For instance, Ted is currently using a metallic purple shotgun with “ADIOS” emblazoned on the side. I use a flamethrower bearing the mark of my job in Aliens: Fireteam Elite: PEST CONTROL. It’s a fun way to make your characters feel like your character. The class and perk system is surprisingly deep. As you level up, your special class abilities can be changed and modified using a grid-based system. Oh yeah, there are classes. Four, with an added fifth after completion of the campaign. Technician: A mechanical wiz that uses turret abilities to defend and buff the team. Demolisher: Heavy damage output and area denial through firepower (my class). Doc: A healer that uses buffs to keep the team healthy. Gunner: An all-around class that buffs damage. Recon is unlocked after the campaign, and I won’t spoil it, but you can kind of guess from the name.

You can read the full review for this Best of 2021 entry HERE

Death’s Gambit: Afterlife

That’s the biggest thing about Death’s Gambit: Afterlife. It went from a dark fantasy 2D soulslike, to a dark fantasy soulslike metroidvania. That doesn’t seem that different, but it is. It makes all the difference in the world. There’s also now a map! I need a map in games. My brother calls me “directionally challenged”, and has ever since he saw me try to navigate the island area in Resident Evil 4. The original Death’s Gambit had a huge game world, and lacking a map, I was instantly frustrated. That of course, is my personal preference. There is a challenge in having to remember where things are. You could also just use graph paper and draw your own map, like the psychopaths in the original Metroid days.

“Ok, so better movement and combat options.” you sneer, scraping the last bit of marrow from a bone with a weathered Bloodborne disk, “is that it?”. No! The map size is almost doubled, from 11 to 21. There were a whopping 14 bosses in the original Death’s Gambit, all with their own movesets and fun little gimmicks. Now there are 20 bosses. The amount of things to do in Death’s Gambit: Afterlife is staggering. The world is pretty much open from the get-go, with a few caveats. With new metroidvania mechanics come metroidvania features: Areas you can’t reach until you find the requisite power-up. Double jump, dash, ground slam (called crash down in the game) will help you navigate the map. A lot of the content is purely optional.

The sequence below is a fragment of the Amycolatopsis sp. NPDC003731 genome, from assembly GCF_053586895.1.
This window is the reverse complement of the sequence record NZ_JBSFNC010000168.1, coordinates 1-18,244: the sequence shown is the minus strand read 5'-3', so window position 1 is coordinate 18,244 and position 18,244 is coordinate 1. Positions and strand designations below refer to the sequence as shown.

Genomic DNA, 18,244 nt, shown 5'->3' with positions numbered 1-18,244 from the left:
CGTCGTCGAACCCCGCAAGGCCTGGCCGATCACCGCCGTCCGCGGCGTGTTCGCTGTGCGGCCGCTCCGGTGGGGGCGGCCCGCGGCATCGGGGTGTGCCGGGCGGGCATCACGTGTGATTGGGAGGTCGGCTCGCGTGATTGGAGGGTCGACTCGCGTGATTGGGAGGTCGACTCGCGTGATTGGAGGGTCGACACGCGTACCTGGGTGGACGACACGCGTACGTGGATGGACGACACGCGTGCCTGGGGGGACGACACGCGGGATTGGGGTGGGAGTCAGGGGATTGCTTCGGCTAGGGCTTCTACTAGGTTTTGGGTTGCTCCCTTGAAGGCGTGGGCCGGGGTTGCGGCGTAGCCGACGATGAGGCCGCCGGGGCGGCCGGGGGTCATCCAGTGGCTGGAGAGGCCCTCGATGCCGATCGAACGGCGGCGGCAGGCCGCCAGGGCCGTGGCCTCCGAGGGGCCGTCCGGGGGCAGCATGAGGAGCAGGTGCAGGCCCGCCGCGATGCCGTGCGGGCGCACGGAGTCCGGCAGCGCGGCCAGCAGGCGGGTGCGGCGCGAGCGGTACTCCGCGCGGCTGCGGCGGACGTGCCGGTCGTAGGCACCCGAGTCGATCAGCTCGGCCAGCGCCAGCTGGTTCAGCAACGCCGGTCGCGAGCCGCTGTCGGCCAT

You can read the full review for this Best of 2021 entry HERE


In the mid-2000s or thereabouts, it seemed like the internet was inundated with spooky stories. Tales of haunted games, possessed Nintendo cartridges, Sonic, but hyper edgy. It was all there. It was the 21st-century version of telling tales around the campfire. We had lost out on that cultural touchstone around the time the internet and cell phones became widespread. I’m not here to go on some boomer rant about “kids in their phones these days”. I just think that to properly understand what I’m talking about (Inscryption), we need to recognize that some bits of the cultural consciousness fell by the wayside as technology advanced. It’s fine. It’s happened all throughout history. We lost stories around the campfire. We lost urban legends to some extent. You could fact-check a scary story with a 2 minute Google search.

We, collectively, decided to do something about it. The gold rush of creepypastas and especially videogame creepypastas took place from 2007 to about now. It’s still out there. These days, it’s a bit more difficult – with scores of people more knowledgeable than me pulling apart a game’s code to look for secrets on launch day – it’s hard to keep a secret. One of the best-kept secrets is Inscryption. We’ve all agreed as game playing people to just shut up and let everyone enjoy it. That’s not to say that there aren’t people out there spoiling it, but I work with videogame journalists and everyone gives me the same line: “Just go beat it”. So I did. I sat down part of yesterday and most of today and dedicated myself fully to understanding this oddity. I occasionally checked the DreadXP Discord where people were gushing about the game, and dropping off due to the difficulty of the card battles.

You can read the editorial for this Best of 2021 entry HERE.